Karacaoğlan

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Karacaoğlan is a 17th-century Ottoman Turkish folk poet and ashik. His exact dates of birth and death are unknown but it is widely accepted that he was born around 1606 and died around 1680. He lived around the city of Mut near Mersin. His tomb, which was organized as a mausoleum in 1997, is at Karacaoğlan hill in the village of Karacaoğlan, Mut, Mersin. In this regard, he was the first known folk poet and ashik whose statue was built.

His poetry gave a vivid picture of nature and village life in Anatolian settlements. This kind of folk poetry, as distinct from the poetry of the Ottoman palace, was emphasized after the foundation of the Republic of Turkey in 1923 and became an important influence on modern lyric poetry, with Karacaoğlan being its foremost exponent.

Biography[edit]

There is very little known about his life. Some say he was born near Mount Kozan, near a village called Varsak.[citation needed] Others suggest that he is from the village of the same name, but in modern day Osmaniye, and someone suggested he lived in Kahramanmaras.[citation needed] The Barak tribe of Gaziantep as well as the Çavuşlu tribe of Kilis claim he is from their town. Most, however, believe that he was born near Çukurova and lived among the Turkish tribes in that mountainous region of southern Anatolia. Karacaoğlan was his pseudonym. His real name is thought to be Simayil, Halil or Hasan. According to Hodja Hamdi Efendi of Akşehir, he was an orphan. He left town at an early age. In some of his poetry it is indicated that he took two of his sisters all the way to Bursa or Istanbul. He spent most of his life in Çukurova and Maraş. Even though not known with certainty, it is believed that he died in modern day Kahramanmaraş.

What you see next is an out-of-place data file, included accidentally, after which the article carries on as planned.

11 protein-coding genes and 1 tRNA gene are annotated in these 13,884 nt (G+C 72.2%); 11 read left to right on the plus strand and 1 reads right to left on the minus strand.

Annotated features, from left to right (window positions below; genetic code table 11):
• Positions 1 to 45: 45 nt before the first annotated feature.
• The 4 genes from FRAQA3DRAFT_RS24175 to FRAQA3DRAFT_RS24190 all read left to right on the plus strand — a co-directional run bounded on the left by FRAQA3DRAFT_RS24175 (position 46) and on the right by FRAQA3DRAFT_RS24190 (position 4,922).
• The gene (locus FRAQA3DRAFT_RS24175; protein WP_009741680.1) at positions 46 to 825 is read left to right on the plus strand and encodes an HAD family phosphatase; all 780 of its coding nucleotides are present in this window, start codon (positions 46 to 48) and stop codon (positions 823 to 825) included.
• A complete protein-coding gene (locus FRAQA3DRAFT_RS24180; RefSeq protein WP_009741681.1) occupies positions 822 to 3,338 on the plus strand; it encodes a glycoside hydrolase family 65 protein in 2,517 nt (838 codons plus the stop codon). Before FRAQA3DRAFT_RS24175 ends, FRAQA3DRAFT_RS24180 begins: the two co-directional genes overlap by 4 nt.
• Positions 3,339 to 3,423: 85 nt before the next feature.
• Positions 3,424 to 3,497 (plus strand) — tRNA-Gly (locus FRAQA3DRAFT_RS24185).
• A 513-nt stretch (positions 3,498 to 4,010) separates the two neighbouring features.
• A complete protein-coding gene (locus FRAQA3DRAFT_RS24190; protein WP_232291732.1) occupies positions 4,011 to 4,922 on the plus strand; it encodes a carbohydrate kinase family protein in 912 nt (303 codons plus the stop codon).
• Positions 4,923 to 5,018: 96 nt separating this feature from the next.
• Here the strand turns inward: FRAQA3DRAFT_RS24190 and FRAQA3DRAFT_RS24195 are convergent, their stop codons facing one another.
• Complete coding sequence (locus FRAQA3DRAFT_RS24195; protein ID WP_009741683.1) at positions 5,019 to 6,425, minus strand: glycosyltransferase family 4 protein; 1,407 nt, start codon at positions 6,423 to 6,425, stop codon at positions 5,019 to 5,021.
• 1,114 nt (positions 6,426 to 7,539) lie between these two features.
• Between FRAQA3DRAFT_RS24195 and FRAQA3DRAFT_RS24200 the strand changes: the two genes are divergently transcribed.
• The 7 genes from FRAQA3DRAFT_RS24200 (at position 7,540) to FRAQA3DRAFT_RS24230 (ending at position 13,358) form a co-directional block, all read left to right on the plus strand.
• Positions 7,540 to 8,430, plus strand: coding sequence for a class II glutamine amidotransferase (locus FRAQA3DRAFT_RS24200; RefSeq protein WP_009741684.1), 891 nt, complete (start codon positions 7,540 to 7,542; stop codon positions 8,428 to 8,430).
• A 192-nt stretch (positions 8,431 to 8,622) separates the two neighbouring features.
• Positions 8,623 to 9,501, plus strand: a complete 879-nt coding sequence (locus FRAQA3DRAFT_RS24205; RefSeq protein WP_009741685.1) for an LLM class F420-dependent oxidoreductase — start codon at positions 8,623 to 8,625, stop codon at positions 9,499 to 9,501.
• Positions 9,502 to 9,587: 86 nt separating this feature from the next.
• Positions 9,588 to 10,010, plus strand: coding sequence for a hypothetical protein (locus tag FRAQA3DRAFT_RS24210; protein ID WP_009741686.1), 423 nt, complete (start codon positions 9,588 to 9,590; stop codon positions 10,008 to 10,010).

The topics of his poetry reflect the nature in which he was embedded, along with the Turkish nomadic culture of the Toros mountains of which he was a part. The main themes of this poetry stemmed out of nature, love, longing for home, and death. As with other Turkish folk poetry of his time in Anatolia, his language was expressive, yet unadorned, direct, and simple. With a big heart, he fell in love with women and wrote poetry about them getting water from a fountain or making bread. His poetry were in the forms of koşma, türkü, mani, varsağı, üçleme, destan, güzelleme and koçaklama. More than five hundred of his poems have survived to this day.

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